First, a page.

OAKLAND TOWNSHIP PARKS & RECREATION COMMISSION v. MARLOWE

No. 332020.

OAKLAND TOWNSHIP PARKS & RECREATION COMMISSION and CHARTER TOWNSHIP OF OAKLAND, Plaintiffs-Appellees, v. MICHAEL AND ALICE MARLOWE, Defendants-Appellants.

Court of Appeals of Michigan.


Attorney(s) appearing for the Case

STEVEN P. JOPPICH , for OAKLAND TOWNSHIP PARKS & RECREATION COMMISSION, Plaintiff-Appellee.

DANIEL J. KELLY , for OAKLAND TOWNSHIP PARKS & RECREATION COMMISSION, Plaintiff-Appellee.

SHAWN R. CIOFFI , for MICHAEL MARLOWE, Defendant-Appellant.

Before: O'BRIEN, P.J., and JANSEN and STEPHENS, JJ.


UNPUBLISHED

PER CURIAM.

Michael and Alice Marlowe ("the Marlowes") appeal as of right the circuit court's order granting summary disposition in favor of the Oakland Township Parks & Recreation Commission and the Charter Township of Oakland ("the Township") pursuant to MCR 2.116(C)(10). We affirm.

The Township and the Marlowes own adjoining parcels of real property in Oakland Township, Michigan. At issue in this case is a portion of real property that is owned by the Township and "more commonly known as Cranberry Lake Park." According to the Township's complaint in this matter, the Marlowes "have placed certain equipment and materials, including landscape boulders, a propane tank, a trailer, a wheelbarrow and other items" as well as "repeatedly mowed fields and pathways, cleared trees, cleared brush, burned brush and engaged in other landscaping activities" on a portion of the property that is owned by the Township without the Township's "consent." The Township allegedly "sent multiple notices to [the Marlowes] over the course of many years repeatedly requesting that [they] discontinue the Landscaping and remove their Equipment and Materials from the Cranberry Lake Park Property," but it appears that those requests went unanswered. Consequently, the Township filed the instant lawsuit.

Specifically, the Township filed a four-count complaint against the Marlowes, alleging, in relevant part, claims of trespass and quiet title or ejectment. Ultimately, the Township sought a judgment "[g]ranting declaratory and injunctive relief," "[a]warding [the Township] any actual damages," and "[a]warding [the Township] any other legal or equitable relief to which they may be entitled, including costs, interest, and attorney fees." The Marlowes filed an answer, largely denying the complaint's allegations with respect to each claim but offering no further detail, and their affirmative defenses, asserting, in relevant part, that they had title or possession of the property at issue at all times relevant to the allegations in the complaint. Ultimately, the Marlowes requested that the trial court dismiss the Township's lawsuit with prejudice.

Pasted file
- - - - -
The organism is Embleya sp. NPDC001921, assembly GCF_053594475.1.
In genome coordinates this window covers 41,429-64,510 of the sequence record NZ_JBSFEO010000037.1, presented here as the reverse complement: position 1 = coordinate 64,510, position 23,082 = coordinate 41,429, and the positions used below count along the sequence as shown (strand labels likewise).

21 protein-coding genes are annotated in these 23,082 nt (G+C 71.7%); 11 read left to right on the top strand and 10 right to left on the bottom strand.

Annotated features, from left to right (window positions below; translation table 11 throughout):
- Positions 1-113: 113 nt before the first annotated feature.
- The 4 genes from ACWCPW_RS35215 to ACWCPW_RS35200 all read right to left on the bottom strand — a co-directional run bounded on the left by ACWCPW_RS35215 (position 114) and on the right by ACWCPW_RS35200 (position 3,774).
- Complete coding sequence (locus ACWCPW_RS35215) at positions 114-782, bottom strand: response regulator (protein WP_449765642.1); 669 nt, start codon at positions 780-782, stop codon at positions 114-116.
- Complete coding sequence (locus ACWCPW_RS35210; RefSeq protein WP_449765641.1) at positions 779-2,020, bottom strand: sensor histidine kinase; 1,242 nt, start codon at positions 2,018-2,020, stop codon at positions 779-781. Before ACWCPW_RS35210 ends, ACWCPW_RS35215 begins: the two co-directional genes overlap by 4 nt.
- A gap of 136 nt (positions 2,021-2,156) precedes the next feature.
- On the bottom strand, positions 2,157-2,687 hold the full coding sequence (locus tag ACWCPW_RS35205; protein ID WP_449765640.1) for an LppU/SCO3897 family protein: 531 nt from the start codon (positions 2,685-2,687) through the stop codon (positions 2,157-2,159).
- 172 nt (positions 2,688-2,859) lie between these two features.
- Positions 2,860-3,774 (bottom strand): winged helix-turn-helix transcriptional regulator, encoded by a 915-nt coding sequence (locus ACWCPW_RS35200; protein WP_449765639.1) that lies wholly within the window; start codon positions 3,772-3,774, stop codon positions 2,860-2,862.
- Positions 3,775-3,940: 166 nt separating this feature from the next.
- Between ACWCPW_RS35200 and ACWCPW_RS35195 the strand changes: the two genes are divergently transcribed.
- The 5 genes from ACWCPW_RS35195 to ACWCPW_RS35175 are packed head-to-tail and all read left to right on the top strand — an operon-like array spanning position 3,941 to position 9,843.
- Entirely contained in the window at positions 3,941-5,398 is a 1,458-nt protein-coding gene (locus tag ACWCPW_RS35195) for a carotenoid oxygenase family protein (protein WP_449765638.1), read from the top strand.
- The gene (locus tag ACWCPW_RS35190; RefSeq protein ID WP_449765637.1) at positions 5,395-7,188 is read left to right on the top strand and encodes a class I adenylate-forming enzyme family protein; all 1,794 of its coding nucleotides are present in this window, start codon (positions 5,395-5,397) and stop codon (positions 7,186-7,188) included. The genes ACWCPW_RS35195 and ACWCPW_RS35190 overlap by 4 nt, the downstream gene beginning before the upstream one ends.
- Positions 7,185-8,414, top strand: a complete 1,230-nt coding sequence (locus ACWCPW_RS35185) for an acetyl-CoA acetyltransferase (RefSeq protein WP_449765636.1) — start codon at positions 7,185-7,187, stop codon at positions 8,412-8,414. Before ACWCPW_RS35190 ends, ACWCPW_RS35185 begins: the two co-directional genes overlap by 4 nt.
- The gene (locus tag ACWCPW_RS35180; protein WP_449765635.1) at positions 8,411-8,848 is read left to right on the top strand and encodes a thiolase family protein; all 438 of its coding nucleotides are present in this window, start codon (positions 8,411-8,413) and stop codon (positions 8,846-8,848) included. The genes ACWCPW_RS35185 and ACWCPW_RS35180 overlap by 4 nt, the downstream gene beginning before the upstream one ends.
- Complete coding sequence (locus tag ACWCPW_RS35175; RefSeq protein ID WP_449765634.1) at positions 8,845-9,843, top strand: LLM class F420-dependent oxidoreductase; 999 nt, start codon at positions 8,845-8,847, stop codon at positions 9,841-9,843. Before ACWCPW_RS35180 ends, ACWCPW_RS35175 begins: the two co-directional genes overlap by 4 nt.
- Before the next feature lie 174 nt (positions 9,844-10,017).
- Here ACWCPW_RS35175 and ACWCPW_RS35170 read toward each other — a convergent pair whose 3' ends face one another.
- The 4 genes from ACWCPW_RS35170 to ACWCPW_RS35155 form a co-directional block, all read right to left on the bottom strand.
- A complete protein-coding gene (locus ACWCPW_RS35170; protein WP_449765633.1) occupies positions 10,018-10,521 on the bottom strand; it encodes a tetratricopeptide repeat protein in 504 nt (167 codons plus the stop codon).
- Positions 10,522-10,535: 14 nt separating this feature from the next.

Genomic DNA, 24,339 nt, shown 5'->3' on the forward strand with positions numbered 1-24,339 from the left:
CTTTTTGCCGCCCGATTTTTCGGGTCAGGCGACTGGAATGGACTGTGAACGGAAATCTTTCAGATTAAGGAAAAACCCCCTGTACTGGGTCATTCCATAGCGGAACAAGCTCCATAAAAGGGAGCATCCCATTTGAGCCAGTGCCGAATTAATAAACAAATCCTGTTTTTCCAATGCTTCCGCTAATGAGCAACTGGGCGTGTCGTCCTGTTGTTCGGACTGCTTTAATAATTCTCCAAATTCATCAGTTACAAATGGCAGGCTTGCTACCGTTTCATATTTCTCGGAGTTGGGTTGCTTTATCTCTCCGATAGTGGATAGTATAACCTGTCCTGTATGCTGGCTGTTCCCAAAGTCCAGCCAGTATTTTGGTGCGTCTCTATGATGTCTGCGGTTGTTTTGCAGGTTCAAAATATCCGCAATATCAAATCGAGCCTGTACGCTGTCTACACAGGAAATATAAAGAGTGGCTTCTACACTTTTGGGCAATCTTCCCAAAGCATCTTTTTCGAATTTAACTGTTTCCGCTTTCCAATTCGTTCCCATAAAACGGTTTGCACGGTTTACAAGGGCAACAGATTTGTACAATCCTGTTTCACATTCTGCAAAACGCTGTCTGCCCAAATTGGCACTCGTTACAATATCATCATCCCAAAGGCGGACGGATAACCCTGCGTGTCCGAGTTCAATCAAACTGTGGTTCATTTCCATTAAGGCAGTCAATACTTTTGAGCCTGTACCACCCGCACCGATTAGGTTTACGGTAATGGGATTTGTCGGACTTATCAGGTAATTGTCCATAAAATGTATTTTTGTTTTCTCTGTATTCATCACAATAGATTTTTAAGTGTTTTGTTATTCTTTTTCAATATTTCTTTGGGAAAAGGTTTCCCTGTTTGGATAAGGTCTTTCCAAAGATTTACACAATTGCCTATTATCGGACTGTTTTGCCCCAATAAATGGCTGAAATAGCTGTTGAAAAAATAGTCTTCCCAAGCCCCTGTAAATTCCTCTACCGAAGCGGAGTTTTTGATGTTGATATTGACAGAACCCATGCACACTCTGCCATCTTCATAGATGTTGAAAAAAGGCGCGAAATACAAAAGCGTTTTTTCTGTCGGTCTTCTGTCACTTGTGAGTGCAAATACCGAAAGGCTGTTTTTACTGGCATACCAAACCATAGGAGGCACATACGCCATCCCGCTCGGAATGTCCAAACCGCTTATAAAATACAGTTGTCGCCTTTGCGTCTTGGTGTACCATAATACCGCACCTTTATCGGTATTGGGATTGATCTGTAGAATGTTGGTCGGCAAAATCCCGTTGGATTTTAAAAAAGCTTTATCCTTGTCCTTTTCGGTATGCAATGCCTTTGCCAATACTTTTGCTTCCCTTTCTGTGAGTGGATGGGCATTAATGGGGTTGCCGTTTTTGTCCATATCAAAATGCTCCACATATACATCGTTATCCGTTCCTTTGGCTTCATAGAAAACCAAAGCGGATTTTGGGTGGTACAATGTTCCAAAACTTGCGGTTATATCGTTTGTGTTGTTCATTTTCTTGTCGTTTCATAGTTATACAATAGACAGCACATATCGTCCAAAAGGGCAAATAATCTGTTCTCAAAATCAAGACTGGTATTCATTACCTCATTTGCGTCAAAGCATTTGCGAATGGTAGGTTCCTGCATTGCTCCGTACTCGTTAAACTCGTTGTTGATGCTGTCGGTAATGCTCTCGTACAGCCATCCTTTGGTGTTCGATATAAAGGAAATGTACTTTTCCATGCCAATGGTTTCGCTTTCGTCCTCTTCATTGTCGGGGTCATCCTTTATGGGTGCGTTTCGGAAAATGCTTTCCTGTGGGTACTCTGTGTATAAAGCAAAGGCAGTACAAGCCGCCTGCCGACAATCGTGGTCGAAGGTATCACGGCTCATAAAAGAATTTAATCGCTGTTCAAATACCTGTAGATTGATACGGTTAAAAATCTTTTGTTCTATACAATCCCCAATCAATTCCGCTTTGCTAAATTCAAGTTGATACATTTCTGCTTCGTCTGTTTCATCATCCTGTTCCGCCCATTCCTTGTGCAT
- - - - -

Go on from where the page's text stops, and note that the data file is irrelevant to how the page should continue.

The Township eventually moved for summary disposition pursuant to MCR 2.116(C)(10) with respect to its trespass claim, arguing, in relevant part, that Mr. Marlowe "ha[d] admittedly been entering into Cranberry Lake Park to do landscaping work in the Park and to have access to assorted equipment and materials that he has placed within the Park" without the Township's "authoriz[ation]" to do so. The Township also moved for summary disposition pursuant to MCR 2.116(C)(10) with respect to its ejectment claim, arguing, in relevant part, that the Marlowes were unable "to claim title to a portion of Park property by way of acquiescence or adverse possession" or by "any form of prescriptive easement over any Park property" pursuant to MCL 600.5821(2). The Marlowes responded, arguing that summary disposition pursuant to MCR 2.116(C)(10) was inappropriate because "[t]here are multiple material questions of fact" as well as that the Marlowes are "equitable title holder[s] of the disputed portion" because they "ha[ve] historically and continuously maintained the disputed portion." In its reply brief, the Township argued, simply, that the Marlowes "ha[ve] failed to present any substantive admissible evidence that creates any question of fact as to [their] claim of adverse possession," "ha[ve] failed to present any substantive admissible evidence that creates a question of fact as to any of the elements on [their] claim of a prescriptive easement," and "ha[ve] failed to present any substantive admissible evidence of the claim [of acquiescence]. . . ."